Tuesday, December 18, 2007

Data Mining the Ed Biz

Universities deciding whether to hire, keep or promote faculty use a mix of criteria, one of which is teaching. Teaching quality, in my experience, is judged mainly by student evaluations, to some extent those are supplemented by the views of faculty members who have sat in on a class to observe it.

Could we do better? In particular, could law schools--I currently teach at one--do better? Law schools have, from this standpoint, one significant advantage: The state bar exam, which most of their graduates will take, provides an external measurement of how successful their teaching has been. A second advantage is that, in the first year, all law students take pretty much the same courses and, where different sections of a large course, such as Contracts or Property, are taught by different professors, allocation of students is pretty nearly random.

This suggests a possible solution to the problem. Analyze bar passage rates to see if students who took Property from Professor X did, on average, better or worse than those who took it from Professor Y. If there is a significant difference, take that as evidence that one of the professors was a better teacher than the other.

There are some important limitations to this approach. Who taught a particular course in the first year is probably only a small factor in whether, three years later, the student did or didn’t pass the bar. Hence the evidence produced, even if real, is going to be very weak. It could be improved if it were possible to get bar results in a more detailed form--not just overall scores but scores on each question. One could then look for the effect of the property professor on questions that depended mostly on understanding property law, of the contracts professor on questions that depended mostly on understanding contract law.

A further limitation is that learning to pass the bar is not the only objective of law school. Professor Y, whose students do a little worse on the bar, might argue that he is spending less time than Professor X on material relevant to that exam, more time on material that will be important in the student’s future law practice. “Teaching to the test” is not, after all, an unambiguously good thing—although it becomes more defensible when the particular test is one the student has to pass if he is ever going to use what he has learned to practice law in the state he lives in.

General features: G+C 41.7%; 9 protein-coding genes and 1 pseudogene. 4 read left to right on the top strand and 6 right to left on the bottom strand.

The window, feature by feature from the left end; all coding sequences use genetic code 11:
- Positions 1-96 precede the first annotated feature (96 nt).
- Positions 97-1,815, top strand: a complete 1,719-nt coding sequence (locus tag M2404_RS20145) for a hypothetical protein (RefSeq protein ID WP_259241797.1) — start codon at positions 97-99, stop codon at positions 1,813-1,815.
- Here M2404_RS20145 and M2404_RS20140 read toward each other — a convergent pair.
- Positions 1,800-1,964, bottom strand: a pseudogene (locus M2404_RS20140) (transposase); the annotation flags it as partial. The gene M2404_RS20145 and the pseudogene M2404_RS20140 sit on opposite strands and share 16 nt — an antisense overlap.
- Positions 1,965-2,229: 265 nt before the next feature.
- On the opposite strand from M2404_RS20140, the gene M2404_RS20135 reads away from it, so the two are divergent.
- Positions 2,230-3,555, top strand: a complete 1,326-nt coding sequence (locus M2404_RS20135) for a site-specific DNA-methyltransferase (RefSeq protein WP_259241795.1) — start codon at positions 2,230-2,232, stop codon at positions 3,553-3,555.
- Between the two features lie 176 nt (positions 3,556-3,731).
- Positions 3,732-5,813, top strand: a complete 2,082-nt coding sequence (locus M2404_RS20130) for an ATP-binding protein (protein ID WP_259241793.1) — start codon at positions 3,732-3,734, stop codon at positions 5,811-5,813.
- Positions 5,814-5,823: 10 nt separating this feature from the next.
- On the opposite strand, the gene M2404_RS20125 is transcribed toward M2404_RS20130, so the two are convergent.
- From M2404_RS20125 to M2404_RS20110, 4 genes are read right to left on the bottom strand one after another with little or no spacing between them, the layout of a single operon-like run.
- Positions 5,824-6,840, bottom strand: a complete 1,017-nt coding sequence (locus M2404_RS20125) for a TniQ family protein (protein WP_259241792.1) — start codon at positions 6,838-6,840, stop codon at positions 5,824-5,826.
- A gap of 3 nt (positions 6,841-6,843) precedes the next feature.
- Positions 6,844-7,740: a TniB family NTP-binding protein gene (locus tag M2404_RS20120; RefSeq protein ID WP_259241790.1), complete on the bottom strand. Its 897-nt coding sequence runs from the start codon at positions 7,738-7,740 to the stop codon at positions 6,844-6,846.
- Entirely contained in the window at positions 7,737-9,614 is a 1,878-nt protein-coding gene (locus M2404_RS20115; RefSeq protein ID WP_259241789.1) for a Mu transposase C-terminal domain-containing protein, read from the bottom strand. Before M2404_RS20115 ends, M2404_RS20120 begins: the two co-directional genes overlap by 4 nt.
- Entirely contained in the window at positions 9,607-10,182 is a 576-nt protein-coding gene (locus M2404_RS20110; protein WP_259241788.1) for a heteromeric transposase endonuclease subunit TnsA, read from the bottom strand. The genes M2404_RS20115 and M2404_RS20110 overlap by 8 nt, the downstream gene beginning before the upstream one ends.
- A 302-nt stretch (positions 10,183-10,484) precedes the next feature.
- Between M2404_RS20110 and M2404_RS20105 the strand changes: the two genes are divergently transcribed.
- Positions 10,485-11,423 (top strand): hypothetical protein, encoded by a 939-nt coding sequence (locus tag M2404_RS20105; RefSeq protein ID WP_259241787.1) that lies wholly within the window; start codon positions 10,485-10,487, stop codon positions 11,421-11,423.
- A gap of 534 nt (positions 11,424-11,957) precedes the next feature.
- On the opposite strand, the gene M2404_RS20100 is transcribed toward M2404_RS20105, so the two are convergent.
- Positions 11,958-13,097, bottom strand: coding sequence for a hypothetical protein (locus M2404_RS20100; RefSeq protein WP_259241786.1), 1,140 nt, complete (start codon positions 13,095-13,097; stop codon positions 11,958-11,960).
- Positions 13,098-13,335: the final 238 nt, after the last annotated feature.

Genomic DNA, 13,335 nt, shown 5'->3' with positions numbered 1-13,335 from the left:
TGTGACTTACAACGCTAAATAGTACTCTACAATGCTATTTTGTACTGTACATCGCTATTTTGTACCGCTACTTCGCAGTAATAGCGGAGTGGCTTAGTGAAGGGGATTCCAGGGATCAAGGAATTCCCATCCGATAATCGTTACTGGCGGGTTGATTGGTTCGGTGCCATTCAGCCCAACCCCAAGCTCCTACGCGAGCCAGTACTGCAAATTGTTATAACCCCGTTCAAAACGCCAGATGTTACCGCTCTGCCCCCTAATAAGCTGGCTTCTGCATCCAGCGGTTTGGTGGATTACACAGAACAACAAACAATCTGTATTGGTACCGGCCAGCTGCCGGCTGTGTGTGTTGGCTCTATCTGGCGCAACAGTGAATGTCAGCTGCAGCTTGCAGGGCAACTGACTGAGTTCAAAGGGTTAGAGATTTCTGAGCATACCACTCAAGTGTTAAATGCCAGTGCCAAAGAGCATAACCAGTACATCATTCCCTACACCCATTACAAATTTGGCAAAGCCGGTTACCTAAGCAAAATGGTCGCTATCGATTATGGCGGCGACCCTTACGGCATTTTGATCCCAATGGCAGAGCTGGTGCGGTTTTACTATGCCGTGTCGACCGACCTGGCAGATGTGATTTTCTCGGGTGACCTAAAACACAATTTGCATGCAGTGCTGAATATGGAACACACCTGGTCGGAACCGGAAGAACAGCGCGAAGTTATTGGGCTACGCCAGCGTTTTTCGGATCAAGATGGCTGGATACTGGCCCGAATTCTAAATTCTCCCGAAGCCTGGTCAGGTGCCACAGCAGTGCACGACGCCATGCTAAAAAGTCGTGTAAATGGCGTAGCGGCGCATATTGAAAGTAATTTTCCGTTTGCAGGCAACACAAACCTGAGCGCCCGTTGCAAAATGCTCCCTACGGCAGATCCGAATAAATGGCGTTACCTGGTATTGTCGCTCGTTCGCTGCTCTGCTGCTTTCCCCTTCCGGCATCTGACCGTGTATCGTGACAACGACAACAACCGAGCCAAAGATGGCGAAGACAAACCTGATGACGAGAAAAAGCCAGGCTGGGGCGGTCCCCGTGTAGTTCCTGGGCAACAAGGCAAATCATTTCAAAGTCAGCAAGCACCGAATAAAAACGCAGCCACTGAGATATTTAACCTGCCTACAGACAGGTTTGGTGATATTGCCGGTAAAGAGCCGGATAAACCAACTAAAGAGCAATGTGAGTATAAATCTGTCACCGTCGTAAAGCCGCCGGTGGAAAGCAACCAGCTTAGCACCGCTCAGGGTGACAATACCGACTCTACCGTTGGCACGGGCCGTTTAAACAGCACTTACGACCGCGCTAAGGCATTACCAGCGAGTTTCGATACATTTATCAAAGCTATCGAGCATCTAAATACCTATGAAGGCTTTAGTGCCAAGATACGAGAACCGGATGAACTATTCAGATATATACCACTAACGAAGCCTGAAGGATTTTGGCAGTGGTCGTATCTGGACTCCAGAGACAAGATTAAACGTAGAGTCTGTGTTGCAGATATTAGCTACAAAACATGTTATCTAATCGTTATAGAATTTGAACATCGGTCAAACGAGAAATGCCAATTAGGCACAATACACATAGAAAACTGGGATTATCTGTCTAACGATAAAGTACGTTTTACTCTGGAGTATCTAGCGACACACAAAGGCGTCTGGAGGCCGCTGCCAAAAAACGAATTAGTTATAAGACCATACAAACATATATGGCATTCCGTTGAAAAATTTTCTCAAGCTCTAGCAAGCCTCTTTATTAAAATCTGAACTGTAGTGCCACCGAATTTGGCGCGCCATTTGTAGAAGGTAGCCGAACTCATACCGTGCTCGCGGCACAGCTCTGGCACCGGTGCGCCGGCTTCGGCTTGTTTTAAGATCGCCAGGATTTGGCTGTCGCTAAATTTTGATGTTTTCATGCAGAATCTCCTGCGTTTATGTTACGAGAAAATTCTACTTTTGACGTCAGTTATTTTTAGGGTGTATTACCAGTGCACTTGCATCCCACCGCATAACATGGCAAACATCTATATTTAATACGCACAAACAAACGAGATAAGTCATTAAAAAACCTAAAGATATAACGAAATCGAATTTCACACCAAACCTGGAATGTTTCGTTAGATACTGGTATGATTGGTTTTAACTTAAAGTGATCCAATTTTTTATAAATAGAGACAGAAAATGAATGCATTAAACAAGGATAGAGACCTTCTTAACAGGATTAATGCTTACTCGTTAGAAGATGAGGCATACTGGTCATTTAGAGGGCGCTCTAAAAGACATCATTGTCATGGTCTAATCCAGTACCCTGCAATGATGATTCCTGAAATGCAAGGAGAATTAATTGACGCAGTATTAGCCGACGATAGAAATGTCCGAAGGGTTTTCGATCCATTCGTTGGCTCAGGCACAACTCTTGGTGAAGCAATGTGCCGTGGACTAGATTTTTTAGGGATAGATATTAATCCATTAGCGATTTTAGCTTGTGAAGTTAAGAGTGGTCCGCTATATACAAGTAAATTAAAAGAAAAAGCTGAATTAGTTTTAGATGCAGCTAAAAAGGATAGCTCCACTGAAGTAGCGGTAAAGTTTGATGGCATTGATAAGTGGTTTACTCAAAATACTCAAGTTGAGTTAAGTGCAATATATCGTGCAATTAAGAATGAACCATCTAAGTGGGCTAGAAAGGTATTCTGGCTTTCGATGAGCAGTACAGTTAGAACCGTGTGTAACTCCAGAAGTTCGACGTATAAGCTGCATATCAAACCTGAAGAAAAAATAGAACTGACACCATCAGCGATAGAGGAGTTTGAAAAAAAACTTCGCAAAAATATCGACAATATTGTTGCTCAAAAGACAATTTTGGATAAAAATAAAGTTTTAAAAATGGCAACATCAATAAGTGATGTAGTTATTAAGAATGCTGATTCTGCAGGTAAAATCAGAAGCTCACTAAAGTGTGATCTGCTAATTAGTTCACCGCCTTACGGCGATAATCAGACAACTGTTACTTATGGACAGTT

How can this approach be generalized beyond the special case of the law school and the bar exam? Consider students who have taken the first course in a subject from a variety of different teachers but have taken a more advanced course together. Their final grades in the latter course will provide some evidence of how good their preparation was, which in turn provides some evidence of how good the first course was.

One problem with this approach is that students may not have been assigned to the first course at random. Perhaps there was some reason why, on average, Professor X started with better students than Professor Y. A second and more subtle problem is that how Professor X's students do in the second course depends in part on which of them take it. Perhaps Professor X presents the material as very difficult, scaring out of the field all but the best students--with the result that, by the time we get to the second class, we are comparing X's three best students with Y's thirty best. To try to control for such problems, it would be worth including in our analysis both other information on the students, such as their SAT scores (LSAT in the law school context) and also looking at how many students from each of the initial courses went on to take more advanced courses in the subject.

One problem with all of these approaches is that, if they are known to be in place and to have a substantial effect on hiring and promotion decisions, faculty members can be expected to try to game the system. If bar passage rate is used to measure success--not because it is all that matters but because it is the only relevant external data we have--professors have in incentive to teach to the bar exam, which may or may not be a good thing. If grades in more advanced courses are used, professors have an incentive to focus their teaching on only the better students and to try to encourage their best students into the field and their worst students out of it. Readers interested in an entertaining and intelligent discussion of the problem will find it in the first chapter of George Stigler's The Intellectual and the Marketplace, which describes the efforts of a (fictional) South American university reformer.


Biomed Tim said...

I have fantasies of becoming an academic dean one day so I'm very interested in the issue of evaluating teacher performance.